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Category Archives: Indian Culture
Biryani is a festive dish; a complex rice delicacy, layered with meats or vegetables, spices, fresh herbs and seasonings. In India, when one makes Biryani, in its most authentic method of preparation, it’s for a special occasion, a cherished guest or a Sunday family feast. There are short cut methods and off the freezer rack varieties available too but let’s not go there today!
So, there are many variations of biryani from region to region, like the popular Hyderabadi Dum Biryani from Andhra, influenced by the Nizams who once ruled the State and the Lucknow (Awadhi) Biryani, a Moghul inspired dish from the Northern part of India and others like Calicut Chicken biryani, Kashmiri ghost biryani and Calcutta biryani to name a few.
Despite variations in use of spice blends and methods of cooking, some common notes include frying the rice in ghee or clarified butter to caramelize the grains, giving it a nutty flavor, use of whole spices like bay leaf, cardamom, cinnamon, mace, saffron and fresh chopped cilantro for garnish.
You’d be surprised to learn that biryani is popular outside of India in countries like Thailand, Malaysia, Sri Lanka, Iran and Turkey too. The world must truly be flat!
Our dish today is Kongunad Mutton Biryani from Southern India, which uses fewer spices compared to other varieties, yet big in flavor.
Mutton or goat meat is the main ingredient in this recipe but you could use chicken instead.
Goat meat or mutton [bone-in]: 2 lbs
Tumeric powder: 1tsp.
Basmati rice: 2lbs
Large onions: 2, sliced
Large tomatoes: 2, chopped
Green chillies (Serrano peppers): 10, slit lengthwise
Garlic pods: 8 nos, slit lengthwise into quarters
Garlic paste:4 tsp.
Ginger paste:4 tsp.
Fennel powder:1 tsp.
Garam masala:1 tsp.
Cardamom powder: 1 tsp.
Coconut powder: 4 tsp.
Plain Yogurt: 4 tbsp.
Lime or lemon juice: 2 tbsp.
2% or whole milk:2 cups.
Water from the cooked mutton: 2 cups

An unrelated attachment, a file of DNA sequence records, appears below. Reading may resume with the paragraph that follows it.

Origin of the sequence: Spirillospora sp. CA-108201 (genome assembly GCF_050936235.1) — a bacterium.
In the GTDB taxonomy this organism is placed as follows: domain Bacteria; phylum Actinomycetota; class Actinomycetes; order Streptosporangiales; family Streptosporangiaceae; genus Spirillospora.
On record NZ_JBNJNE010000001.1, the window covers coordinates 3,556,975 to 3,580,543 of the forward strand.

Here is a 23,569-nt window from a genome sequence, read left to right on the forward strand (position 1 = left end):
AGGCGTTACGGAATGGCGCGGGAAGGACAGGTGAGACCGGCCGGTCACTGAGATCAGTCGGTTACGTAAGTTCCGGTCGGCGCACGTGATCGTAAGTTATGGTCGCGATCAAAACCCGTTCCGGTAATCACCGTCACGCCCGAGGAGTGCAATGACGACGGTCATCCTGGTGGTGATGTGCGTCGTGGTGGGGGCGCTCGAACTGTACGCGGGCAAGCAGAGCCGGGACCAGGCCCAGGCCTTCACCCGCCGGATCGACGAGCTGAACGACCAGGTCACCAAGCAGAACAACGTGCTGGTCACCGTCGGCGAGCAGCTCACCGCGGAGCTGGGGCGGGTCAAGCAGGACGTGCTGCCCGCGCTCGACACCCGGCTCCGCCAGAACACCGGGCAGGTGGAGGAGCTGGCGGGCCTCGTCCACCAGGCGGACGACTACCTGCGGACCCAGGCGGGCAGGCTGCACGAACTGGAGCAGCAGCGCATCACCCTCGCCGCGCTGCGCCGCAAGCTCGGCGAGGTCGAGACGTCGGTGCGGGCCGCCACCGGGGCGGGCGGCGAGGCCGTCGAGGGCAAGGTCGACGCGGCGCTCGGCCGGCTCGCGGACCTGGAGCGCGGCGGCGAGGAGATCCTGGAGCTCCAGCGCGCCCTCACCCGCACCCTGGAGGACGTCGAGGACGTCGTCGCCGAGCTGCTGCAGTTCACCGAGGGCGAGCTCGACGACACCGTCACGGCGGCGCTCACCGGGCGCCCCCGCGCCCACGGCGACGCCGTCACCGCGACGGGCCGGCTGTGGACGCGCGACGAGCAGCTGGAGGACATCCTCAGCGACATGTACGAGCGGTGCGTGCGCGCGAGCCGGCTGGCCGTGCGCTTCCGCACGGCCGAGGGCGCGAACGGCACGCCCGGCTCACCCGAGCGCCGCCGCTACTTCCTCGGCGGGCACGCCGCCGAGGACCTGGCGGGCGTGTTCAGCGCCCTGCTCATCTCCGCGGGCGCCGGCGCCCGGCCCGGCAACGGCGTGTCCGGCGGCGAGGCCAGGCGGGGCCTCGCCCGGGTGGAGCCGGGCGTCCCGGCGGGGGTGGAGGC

Mint and coriander leaves: a handful each, chopped
Salt: to taste
Coconut oil: 2 tbsp.
Vegetable oil: 2 tbsp.
Whole spices: green cardamom, cloves, bay leaves, star anise- 4 each.
Curry leaves: 1 sprig (abt 15-leaves)
Whole cashews: 15 pieces
Poppy seeds:1 tsp
Wash the goat meat well and cook with 1 tsp tumeric powder,1 tsp salt and 2 cups of water
Cook until just done and keep aside. This takes about 1 hr on medium fire.
In a saucepan or non-stick pan heat coconut and vegetable oil.
Add the whole spices and poppy seeds along with curry leaves. Let the spices splutter, but be sure not to burn them.
Add the slit garlic pods and cashews. Fry for another minute.
Now add onions and green chillies. Fry for 5 minutes.
Next add ginger, garlic pastes and fry for 2 minutes.
Add the powders, cooked mutton, yogurt and lemon juice. Next add the tomatoes and cook for 5 minutes. Keep stirring frequently yet gently.
Add washed and drained rice, chopped mint and coriander leaves.
Next add milk, water and water from the cooked mutton. Check for salt and add more if needed.
Let the rice cook uncovered for 5 minutes on high heat till it comes to a vigorous boil. By this time the rice should be 3/4ths cooked.
Next, simmer the heat, cover with a tight lid, and cook for 25-30minutes. Do not disturb the pan for the next 30 mins. No peeking!
Alternately you can place the pan covered with aluminum foil in a preheated oven 300 degrees 25-30 minutes. This process of slow cooking is called ‘dum’ style biryani.
When done, give the rice a gentle fluff using a fork, so as to not to break the long grains. Garnish with fresh chopped cilantro and serve with yogurt raita or thayir pachadi.
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